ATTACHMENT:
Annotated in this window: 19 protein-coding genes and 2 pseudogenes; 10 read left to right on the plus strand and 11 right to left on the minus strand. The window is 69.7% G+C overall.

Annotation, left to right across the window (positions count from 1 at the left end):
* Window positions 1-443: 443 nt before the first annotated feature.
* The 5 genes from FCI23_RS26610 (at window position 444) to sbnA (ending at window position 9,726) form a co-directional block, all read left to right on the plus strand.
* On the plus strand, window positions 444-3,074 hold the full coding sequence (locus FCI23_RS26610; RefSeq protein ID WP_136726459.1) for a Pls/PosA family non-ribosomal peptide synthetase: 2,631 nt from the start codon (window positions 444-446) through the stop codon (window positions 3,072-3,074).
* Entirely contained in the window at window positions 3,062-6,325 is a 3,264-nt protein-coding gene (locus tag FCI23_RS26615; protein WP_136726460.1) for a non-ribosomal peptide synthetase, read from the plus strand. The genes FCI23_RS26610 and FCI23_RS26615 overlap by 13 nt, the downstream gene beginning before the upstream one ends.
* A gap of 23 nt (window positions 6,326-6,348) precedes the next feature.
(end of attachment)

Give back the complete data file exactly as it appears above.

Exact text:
Annotated in this window: 19 protein-coding genes and 2 pseudogenes; 10 read left to right on the plus strand and 11 right to left on the minus strand. The window is 69.7% G+C overall.

Annotation, left to right across the window (positions count from 1 at the left end):
* Window positions 1-443: 443 nt before the first annotated feature.
* The 5 genes from FCI23_RS26610 (at window position 444) to sbnA (ending at window position 9,726) form a co-directional block, all read left to right on the plus strand.
* On the plus strand, window positions 444-3,074 hold the full coding sequence (locus FCI23_RS26610; RefSeq protein ID WP_136726459.1) for a Pls/PosA family non-ribosomal peptide synthetase: 2,631 nt from the start codon (window positions 444-446) through the stop codon (window positions 3,072-3,074).
* Entirely contained in the window at window positions 3,062-6,325 is a 3,264-nt protein-coding gene (locus tag FCI23_RS26615; protein WP_136726460.1) for a non-ribosomal peptide synthetase, read from the plus strand. The genes FCI23_RS26610 and FCI23_RS26615 overlap by 13 nt, the downstream gene beginning before the upstream one ends.
* A gap of 23 nt (window positions 6,326-6,348) precedes the next feature.